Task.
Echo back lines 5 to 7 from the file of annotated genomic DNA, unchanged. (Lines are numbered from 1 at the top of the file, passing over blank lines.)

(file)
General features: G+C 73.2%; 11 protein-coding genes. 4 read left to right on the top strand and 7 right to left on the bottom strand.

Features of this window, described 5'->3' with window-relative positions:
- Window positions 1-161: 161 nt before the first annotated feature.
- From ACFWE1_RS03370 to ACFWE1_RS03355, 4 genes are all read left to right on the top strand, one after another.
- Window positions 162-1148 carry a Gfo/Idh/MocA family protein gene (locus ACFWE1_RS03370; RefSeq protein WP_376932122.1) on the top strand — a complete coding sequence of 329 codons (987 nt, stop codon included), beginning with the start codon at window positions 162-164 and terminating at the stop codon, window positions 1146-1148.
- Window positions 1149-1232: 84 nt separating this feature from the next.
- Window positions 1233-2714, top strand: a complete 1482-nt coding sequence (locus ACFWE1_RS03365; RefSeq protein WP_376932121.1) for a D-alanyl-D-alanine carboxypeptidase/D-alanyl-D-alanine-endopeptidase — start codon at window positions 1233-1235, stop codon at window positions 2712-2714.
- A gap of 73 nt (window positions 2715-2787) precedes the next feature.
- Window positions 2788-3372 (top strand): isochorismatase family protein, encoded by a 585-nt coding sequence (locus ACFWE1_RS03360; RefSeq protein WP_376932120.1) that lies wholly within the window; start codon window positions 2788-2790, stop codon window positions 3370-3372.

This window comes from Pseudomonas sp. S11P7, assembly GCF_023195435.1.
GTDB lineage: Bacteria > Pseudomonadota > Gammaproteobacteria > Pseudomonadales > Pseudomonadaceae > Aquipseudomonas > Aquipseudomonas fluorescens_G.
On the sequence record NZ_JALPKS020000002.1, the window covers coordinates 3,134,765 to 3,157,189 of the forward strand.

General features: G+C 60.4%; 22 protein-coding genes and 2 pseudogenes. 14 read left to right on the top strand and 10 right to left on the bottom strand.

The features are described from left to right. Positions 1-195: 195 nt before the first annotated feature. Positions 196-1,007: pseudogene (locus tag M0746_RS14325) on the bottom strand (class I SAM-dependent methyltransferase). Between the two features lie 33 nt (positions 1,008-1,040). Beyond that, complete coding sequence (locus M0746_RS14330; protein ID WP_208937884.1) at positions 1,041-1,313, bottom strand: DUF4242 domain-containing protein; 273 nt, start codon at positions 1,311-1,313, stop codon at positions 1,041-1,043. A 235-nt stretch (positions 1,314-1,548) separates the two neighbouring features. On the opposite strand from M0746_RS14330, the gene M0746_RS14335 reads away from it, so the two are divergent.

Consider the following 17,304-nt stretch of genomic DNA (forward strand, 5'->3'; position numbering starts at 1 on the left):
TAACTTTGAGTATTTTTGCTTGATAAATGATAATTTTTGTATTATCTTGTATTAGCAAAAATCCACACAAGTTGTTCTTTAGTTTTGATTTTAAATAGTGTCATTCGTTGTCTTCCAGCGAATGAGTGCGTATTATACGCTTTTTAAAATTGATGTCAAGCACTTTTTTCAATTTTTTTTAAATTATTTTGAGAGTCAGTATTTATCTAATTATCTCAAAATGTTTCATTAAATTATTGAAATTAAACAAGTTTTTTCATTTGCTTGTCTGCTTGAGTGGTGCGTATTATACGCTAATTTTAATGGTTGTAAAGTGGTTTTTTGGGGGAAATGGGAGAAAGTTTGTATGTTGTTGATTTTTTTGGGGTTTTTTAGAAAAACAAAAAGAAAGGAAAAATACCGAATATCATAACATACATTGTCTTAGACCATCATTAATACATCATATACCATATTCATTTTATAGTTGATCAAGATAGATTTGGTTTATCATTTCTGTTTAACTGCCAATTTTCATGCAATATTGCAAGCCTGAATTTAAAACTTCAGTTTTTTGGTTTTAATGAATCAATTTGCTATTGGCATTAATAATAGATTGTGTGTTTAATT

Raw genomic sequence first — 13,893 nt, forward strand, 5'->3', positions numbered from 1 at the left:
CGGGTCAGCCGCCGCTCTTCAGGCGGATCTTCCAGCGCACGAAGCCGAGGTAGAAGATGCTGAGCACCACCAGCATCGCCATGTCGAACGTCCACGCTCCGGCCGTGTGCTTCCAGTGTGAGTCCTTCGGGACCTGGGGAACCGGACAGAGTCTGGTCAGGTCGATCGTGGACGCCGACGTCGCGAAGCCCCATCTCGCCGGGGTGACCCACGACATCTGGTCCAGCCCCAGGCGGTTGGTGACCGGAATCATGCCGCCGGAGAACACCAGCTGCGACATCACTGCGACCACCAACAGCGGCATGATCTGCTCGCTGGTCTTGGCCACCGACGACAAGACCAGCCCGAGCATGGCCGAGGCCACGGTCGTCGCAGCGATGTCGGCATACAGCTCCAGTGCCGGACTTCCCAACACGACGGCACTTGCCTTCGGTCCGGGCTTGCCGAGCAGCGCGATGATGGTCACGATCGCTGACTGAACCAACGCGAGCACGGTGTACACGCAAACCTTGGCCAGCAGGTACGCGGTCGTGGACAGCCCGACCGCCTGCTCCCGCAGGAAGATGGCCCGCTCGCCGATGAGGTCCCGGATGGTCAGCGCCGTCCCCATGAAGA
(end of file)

- Window positions 162-1148 carry a Gfo/Idh/MocA family protein gene (locus ACFWE1_RS03370; RefSeq protein WP_376932122.1) on the top strand — a complete coding sequence of 329 codons (987 nt, stop codon included), beginning with the start codon at window positions 162-164 and terminating at the stop codon, window positions 1146-1148.
- Window positions 1149-1232: 84 nt separating this feature from the next.
- Window positions 1233-2714, top strand: a complete 1482-nt coding sequence (locus ACFWE1_RS03365; RefSeq protein WP_376932121.1) for a D-alanyl-D-alanine carboxypeptidase/D-alanyl-D-alanine-endopeptidase — start codon at window positions 1233-1235, stop codon at window positions 2712-2714.